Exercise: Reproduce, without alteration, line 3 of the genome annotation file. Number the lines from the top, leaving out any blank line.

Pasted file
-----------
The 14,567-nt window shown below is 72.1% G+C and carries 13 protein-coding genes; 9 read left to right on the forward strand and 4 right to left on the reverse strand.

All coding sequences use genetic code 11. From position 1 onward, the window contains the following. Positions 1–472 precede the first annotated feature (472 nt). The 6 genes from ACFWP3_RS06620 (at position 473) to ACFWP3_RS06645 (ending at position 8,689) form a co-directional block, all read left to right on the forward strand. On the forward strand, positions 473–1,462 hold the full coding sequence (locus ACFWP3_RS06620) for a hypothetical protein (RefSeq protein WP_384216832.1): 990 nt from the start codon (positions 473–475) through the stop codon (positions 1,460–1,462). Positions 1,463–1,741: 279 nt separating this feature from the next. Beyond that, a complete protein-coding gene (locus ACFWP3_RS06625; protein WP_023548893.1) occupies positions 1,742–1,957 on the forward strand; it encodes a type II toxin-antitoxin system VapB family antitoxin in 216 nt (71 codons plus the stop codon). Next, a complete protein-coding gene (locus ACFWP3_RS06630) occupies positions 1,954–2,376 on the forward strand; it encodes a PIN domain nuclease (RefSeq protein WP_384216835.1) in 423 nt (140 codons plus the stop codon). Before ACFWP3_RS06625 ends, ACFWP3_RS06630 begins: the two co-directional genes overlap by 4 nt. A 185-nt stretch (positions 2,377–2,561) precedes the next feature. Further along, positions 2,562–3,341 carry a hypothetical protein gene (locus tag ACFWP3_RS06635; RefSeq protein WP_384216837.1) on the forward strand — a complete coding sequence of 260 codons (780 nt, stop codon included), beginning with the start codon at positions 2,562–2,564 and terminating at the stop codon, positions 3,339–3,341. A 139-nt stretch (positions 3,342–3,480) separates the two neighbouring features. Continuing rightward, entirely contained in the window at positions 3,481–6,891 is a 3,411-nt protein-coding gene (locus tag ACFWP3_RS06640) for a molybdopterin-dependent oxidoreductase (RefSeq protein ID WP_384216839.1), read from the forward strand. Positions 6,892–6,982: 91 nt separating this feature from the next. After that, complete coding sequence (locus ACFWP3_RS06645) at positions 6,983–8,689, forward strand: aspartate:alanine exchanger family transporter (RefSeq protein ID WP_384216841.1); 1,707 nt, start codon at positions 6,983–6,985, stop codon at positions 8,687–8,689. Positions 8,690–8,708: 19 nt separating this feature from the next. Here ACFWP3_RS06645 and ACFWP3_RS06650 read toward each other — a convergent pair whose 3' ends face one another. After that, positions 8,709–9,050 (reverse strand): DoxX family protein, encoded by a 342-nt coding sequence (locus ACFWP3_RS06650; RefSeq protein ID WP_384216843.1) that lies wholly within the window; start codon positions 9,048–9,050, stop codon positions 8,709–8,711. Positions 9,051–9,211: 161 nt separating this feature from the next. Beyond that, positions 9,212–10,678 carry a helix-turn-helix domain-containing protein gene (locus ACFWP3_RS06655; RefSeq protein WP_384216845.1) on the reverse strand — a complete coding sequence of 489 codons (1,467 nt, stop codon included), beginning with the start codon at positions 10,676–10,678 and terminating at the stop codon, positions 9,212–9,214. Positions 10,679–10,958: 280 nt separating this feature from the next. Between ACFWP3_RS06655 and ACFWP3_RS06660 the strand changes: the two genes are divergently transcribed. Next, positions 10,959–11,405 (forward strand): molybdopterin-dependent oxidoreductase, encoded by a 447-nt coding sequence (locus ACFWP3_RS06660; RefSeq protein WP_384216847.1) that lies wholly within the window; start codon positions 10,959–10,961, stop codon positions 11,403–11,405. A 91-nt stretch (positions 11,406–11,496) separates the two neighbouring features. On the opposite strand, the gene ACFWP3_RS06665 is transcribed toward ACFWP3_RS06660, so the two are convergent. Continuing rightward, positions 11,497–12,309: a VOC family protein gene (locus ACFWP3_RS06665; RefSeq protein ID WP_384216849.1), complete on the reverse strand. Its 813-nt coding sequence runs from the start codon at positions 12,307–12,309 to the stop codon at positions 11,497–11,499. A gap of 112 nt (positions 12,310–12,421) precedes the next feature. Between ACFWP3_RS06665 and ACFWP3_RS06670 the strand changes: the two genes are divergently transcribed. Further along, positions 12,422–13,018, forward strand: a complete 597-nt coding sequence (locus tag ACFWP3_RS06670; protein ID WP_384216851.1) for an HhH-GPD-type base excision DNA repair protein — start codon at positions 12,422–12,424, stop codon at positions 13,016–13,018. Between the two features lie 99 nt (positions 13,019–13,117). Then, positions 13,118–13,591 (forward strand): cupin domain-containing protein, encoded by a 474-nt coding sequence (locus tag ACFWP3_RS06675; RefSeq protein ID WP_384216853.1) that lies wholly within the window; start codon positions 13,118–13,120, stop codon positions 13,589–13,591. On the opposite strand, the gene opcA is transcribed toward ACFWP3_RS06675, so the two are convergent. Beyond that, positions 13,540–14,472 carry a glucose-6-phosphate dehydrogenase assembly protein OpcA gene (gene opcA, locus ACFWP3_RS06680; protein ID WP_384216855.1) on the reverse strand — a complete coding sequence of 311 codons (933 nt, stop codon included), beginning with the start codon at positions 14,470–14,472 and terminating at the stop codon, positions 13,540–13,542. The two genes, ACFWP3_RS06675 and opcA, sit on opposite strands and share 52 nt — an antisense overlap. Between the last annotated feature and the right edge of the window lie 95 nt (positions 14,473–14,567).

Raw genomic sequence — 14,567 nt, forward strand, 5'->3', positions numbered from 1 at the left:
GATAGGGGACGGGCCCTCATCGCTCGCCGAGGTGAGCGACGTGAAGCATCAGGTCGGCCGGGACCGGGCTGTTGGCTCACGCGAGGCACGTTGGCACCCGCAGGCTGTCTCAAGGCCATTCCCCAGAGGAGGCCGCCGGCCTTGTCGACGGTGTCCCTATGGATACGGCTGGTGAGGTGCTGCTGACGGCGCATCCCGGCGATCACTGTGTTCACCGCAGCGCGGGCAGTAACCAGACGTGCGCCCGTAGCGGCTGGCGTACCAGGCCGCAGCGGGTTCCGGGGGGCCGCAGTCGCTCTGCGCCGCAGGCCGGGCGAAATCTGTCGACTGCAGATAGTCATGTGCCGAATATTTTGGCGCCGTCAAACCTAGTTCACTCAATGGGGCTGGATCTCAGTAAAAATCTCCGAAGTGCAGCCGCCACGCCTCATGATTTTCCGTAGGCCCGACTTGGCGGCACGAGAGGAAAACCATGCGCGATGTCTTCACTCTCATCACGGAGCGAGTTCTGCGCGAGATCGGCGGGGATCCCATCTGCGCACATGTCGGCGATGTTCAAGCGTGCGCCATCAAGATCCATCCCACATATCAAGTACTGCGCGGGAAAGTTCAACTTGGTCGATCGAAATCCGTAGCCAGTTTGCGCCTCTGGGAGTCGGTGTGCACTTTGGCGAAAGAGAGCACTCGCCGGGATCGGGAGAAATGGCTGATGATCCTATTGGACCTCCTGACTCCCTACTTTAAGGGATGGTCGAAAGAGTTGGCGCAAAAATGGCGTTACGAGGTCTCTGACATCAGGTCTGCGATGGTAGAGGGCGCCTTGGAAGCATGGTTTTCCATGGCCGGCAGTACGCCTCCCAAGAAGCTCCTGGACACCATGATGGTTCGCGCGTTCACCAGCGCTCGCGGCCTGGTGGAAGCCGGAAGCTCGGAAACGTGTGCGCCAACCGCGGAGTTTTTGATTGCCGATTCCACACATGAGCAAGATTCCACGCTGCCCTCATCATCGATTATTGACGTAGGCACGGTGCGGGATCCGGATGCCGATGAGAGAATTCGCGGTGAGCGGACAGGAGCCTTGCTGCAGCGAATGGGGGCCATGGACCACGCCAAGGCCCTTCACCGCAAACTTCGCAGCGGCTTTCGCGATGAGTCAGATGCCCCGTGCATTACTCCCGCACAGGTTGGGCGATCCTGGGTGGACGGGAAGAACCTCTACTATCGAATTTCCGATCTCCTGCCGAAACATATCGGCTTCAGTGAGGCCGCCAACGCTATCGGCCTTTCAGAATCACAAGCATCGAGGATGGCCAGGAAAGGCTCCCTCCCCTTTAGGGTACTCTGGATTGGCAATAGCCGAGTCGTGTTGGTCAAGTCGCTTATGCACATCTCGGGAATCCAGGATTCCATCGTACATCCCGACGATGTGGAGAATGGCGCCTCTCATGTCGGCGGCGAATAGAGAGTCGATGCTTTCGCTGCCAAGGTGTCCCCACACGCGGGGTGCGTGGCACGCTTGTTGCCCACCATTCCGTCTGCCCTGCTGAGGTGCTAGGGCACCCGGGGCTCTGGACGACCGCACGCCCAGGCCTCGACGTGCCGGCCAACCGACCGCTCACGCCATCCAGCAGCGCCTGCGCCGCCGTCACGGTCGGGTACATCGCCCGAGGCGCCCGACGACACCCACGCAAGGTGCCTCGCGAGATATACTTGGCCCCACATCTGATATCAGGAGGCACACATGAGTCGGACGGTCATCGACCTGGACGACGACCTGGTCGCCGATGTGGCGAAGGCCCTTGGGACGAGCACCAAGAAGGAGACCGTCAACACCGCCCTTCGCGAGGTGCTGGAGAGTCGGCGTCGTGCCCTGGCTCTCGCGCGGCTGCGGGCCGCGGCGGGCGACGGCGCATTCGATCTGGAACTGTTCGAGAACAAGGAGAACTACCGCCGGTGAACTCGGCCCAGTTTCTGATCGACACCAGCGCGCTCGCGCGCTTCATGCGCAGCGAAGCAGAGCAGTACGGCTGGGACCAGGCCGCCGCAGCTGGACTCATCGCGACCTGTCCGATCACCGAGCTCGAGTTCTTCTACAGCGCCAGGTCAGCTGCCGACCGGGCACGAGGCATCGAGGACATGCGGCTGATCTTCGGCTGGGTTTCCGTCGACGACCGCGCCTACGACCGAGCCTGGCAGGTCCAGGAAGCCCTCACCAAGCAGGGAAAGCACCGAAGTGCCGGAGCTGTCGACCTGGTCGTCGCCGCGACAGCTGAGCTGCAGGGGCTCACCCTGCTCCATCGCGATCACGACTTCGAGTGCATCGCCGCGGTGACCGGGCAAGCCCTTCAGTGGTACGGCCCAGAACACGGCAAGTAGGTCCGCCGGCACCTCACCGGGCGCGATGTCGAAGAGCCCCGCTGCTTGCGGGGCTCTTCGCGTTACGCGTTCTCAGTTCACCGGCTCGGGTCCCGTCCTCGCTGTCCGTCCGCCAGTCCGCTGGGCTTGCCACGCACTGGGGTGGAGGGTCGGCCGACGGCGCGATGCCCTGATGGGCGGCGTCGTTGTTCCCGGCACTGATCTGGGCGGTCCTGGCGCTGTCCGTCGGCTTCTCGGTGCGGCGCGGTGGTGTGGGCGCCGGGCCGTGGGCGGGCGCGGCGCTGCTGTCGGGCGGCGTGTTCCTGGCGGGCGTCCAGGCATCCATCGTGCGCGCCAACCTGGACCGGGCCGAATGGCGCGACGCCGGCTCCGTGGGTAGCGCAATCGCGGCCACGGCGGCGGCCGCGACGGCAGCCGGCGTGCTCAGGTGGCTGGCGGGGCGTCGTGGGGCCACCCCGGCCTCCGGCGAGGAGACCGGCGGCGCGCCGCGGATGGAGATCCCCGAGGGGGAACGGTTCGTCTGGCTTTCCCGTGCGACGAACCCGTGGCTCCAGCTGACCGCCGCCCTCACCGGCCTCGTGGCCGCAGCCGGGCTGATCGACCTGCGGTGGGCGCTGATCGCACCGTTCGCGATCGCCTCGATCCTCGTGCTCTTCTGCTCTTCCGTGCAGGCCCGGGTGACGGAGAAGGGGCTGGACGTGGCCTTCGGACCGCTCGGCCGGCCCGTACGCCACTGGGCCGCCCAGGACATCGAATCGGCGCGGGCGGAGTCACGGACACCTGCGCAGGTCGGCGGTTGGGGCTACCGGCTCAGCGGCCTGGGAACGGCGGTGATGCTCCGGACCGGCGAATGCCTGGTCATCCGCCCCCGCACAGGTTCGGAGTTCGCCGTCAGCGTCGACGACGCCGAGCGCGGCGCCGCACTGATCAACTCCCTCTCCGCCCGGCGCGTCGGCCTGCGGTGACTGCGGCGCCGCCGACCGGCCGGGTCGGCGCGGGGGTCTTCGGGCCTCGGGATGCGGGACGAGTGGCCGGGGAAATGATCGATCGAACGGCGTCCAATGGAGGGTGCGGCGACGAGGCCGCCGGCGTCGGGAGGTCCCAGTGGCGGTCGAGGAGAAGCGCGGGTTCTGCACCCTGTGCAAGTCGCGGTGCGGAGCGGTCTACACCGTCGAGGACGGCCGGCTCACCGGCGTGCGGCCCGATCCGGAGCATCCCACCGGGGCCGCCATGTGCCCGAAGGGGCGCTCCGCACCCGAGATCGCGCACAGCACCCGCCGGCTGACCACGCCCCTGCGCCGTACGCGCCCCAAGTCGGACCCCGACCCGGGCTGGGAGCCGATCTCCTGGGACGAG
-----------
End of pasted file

Raw genomic sequence — 14,567 nt, forward strand, 5'->3', positions numbered from 1 at the left: